In most plans, patients required to pay coinsurance percentage, averaging 29.6 percent of drug costs
WEDNESDAY, June 3, 2015 (HealthDay News) — Although most Medicare Part D plans cover at least one biologic disease-modifying antirheumatic drug (DMARD), copayments are high, according to a study published in the June issue of Arthritis & Rheumatology.
Jinoos Yazdany, M.D., M.P.H., from the University of California in San Francisco, and colleagues performed a cross-sectional analysis of 2,737 Part D plan formularies in 50 states and Washington, D.C. The percentage of plans covering each DMARD was calculated, as well as the percentage requiring prior authorization and/or coinsurance.
The researchers found that all plans covered at least one biologic DMARD, with 95 percent requiring prior authorization. In 81 to 100 percent of plans, patients were required to pay a coinsurance percentage (averaging 29.6 percent of drug costs) rather than a fixed copayment; the mean out-of-pocket costs were $2,712 to $2,774 prior to reaching the catastrophic phase of coverage. Medicare Advantage prescription drug plans covered more individual biologic DMARDs than Medicare Part D stand-alone (55 to 100 percent versus 22 to 100 percent), but the average coinsurance was higher (31.1 versus 29.0 percent). Nearly all plans covered six of nine nonbiologic DMARDS without prior authorizations, at fixed copayments averaging $5 to $10 per month.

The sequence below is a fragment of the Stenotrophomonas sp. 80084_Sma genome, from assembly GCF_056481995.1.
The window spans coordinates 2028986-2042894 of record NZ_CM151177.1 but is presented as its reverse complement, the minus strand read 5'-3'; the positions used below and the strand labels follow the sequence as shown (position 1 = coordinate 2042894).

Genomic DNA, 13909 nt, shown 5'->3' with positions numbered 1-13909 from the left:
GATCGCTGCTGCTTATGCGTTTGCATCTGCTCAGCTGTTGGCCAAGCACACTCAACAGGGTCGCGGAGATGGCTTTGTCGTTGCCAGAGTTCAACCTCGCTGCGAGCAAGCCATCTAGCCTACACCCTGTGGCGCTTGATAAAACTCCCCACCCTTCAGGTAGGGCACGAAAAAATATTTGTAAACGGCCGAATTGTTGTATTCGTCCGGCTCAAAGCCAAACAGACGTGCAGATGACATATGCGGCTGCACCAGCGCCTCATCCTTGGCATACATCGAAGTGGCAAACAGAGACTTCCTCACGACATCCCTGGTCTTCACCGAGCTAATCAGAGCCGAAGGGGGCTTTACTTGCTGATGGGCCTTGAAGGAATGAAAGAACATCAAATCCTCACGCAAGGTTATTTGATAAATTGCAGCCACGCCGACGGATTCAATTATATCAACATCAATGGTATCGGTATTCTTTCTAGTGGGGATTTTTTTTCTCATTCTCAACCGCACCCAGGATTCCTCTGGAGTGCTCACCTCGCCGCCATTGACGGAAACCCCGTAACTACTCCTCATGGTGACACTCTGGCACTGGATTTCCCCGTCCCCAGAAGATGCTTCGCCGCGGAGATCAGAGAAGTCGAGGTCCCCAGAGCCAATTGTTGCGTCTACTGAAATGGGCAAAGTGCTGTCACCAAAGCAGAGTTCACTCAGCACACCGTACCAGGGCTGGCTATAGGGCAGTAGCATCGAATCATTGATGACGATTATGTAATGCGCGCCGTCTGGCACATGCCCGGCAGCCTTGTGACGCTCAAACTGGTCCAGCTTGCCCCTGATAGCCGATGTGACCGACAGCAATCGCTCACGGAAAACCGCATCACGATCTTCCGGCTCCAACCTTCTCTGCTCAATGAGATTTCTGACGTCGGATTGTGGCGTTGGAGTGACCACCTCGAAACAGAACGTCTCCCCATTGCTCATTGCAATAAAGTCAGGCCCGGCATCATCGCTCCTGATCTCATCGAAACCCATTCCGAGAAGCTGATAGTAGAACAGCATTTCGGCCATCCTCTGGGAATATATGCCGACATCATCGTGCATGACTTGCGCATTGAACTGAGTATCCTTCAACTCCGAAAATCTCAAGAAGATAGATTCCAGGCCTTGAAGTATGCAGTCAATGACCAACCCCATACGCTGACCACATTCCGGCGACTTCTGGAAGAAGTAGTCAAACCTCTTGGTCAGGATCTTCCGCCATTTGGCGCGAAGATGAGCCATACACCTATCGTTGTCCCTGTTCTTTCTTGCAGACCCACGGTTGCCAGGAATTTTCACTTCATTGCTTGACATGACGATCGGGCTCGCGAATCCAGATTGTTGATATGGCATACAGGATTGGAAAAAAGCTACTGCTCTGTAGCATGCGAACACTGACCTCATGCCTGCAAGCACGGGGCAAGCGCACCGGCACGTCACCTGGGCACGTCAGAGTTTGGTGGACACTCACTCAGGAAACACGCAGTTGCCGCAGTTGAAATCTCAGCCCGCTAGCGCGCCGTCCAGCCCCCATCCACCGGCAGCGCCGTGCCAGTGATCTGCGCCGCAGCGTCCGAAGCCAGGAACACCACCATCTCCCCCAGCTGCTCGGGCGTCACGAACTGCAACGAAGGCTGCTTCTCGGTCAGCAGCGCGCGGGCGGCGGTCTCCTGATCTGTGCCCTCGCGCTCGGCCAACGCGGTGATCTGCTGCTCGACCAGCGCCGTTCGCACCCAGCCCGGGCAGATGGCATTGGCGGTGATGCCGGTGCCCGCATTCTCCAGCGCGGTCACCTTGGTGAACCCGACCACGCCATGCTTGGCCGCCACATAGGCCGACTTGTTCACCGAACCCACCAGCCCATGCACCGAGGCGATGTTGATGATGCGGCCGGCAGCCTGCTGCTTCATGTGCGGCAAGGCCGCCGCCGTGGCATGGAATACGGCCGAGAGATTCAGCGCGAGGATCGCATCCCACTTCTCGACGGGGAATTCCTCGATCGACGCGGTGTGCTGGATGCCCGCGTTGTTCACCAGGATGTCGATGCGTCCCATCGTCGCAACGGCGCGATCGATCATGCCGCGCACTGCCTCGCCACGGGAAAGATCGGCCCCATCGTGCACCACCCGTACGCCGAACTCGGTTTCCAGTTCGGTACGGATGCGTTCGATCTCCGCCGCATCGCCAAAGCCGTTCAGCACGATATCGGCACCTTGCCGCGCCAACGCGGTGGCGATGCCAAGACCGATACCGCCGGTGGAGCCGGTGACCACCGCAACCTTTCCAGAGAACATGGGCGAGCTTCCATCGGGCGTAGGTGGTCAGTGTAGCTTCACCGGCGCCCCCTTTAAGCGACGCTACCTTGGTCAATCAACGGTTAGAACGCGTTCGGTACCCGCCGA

“Nationally, nearly all Part D plans cover at least one biologic DMARD, but the vast majority require cost sharing sufficiently high to risk significant financial burden to patients,” the authors write.
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